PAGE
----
ese government’s confirmation of its 6.7% GDP
target raises the risk of a looser-than-expected policy stance, HSBC
Global Research has said in its latest report, suggesting the need for cautious fiscal and monetary policy.
As the new cabinet has confirmed the original 2016 GDP target of 6.7%, “we think this is going to be difficult to achieve, given the weakness of the Q1/2016 growth number and larger-than-expected headwinds to exports,” says the report.
Larger-than-expected headwinds to trade mean that domestic demand will have to pick up very strongly to make the growth target a reality. The government's seemingly pro-growth stance suggests the central bank is likely to let credit growth, which was running at 17.3% y-o-y as of April 2016, to run closer to 20% in the second half of the year.
Greater pump-priming will lead to a build-up of risks when Vietnam's macro buffers are still running relatively thin. These include (i) low foreign exchange reserve buffers, (ii) a banking sector that is still grappling with the legacy of the 2011 domestic financial crisis, and (iii) manageable, but steadily rising inflation.
“All of these factors point to the need for cautious monetary policy stance, in our view,” the researchers caution.
Meanwhile, Vietnam’s fiscal policy space is similarly constrained, due to a steady reduction in revenues, caused by a fall in state oil revenues amid the slump in global commodity prices, and a slowdown in non-oil tax revenues.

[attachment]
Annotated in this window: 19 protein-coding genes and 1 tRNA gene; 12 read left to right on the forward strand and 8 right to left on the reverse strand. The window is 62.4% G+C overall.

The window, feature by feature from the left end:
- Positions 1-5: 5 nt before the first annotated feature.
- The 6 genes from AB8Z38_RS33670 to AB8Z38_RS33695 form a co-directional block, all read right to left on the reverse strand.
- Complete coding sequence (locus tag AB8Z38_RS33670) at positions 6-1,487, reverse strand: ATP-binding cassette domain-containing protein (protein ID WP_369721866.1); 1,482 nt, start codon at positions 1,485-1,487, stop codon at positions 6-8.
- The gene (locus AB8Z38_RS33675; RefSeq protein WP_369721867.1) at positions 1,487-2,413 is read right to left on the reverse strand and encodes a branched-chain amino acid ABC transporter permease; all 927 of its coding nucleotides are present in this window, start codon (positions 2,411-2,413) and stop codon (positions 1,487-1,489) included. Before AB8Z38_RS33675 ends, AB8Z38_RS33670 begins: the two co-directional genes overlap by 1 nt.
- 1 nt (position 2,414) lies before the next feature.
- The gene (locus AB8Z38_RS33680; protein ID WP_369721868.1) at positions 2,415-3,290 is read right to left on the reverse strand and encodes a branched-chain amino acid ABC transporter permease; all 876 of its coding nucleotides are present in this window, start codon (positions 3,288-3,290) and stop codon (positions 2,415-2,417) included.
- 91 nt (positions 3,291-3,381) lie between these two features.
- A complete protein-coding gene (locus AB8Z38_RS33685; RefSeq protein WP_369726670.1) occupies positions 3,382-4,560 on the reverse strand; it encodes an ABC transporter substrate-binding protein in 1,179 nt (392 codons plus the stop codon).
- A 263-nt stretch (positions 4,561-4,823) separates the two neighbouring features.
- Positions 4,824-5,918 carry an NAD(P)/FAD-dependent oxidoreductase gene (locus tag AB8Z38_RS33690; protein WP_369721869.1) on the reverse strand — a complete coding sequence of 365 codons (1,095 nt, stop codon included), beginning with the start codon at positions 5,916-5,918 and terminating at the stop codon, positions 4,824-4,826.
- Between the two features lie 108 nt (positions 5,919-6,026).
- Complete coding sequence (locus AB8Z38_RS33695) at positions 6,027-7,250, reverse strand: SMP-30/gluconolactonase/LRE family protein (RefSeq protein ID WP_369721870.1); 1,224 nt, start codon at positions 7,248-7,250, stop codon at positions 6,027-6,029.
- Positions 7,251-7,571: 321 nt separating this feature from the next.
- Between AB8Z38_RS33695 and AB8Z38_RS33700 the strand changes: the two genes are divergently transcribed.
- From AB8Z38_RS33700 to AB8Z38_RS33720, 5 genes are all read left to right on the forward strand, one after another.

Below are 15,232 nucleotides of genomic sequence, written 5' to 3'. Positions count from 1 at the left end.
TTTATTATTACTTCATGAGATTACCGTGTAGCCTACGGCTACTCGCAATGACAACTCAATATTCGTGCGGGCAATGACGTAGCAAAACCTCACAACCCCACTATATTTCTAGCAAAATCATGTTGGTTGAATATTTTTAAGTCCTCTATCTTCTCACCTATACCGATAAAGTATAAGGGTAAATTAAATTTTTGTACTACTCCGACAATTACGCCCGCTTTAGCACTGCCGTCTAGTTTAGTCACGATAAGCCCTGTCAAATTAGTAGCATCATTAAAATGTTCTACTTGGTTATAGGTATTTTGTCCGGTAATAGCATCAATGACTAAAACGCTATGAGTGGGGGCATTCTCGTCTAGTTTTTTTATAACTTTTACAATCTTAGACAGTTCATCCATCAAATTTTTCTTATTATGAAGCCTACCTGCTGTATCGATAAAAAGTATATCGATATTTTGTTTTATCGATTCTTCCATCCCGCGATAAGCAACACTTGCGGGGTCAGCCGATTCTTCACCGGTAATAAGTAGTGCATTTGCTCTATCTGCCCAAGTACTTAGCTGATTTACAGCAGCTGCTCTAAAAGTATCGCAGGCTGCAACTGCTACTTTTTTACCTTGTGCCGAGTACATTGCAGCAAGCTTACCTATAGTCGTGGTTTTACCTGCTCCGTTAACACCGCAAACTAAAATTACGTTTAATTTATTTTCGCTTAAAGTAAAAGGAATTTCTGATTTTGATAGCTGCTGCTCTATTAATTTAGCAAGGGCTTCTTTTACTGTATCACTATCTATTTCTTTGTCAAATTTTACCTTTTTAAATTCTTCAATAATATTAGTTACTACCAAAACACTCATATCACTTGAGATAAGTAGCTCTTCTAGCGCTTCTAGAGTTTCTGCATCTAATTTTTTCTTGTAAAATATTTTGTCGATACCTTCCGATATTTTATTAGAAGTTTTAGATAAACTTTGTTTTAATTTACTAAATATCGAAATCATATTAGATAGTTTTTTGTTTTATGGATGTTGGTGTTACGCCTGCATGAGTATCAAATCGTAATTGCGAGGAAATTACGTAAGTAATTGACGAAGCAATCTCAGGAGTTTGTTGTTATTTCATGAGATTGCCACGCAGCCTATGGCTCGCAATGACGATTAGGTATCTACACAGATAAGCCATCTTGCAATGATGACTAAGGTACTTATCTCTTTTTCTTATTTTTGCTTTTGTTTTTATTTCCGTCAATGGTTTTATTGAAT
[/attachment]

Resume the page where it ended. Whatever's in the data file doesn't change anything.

The country’s non-oil fiscal revenues will continue to come under pressure in the years ahead due to its participation in a number of free-trade blocs such as the ASEAN Economic Community (AEC) and the Trans-Pacific Partnership (TPP).
As such, HSBC forecasts Vietnam’s budget deficit to widen again in 2016, to 6.6% of GDP.
With a widening budget deficit, slowing inflation and Vietnamese dong (VND) depreciation, Vietnam’s debt-to-GDP ratio is projects to rise to 64.5% of GDP in 2015, close to the parliament-approved limit of 65%.
Source: CEIC, MoF, HSBC estimates.
Investors have raised concerns about the possibility that the government may try to have the 65% debt to GDP target lifted, the report notes.
The report adds that latest data releases of the country’s manufacturing and exports offer further evidence that Vietnam has emerged from its recent soft patch.
Lingering El Niño effects will likely continue to weigh on agricultural output, solid manufacturing and service sector output is expected to lift Q2/2016 GDP growth to 6.1% y-o-y, from 5.6% in the previous quarter, says the researchers, who keep the full-year 2016 GDP forecast unchanged at 6.3% y-o-y.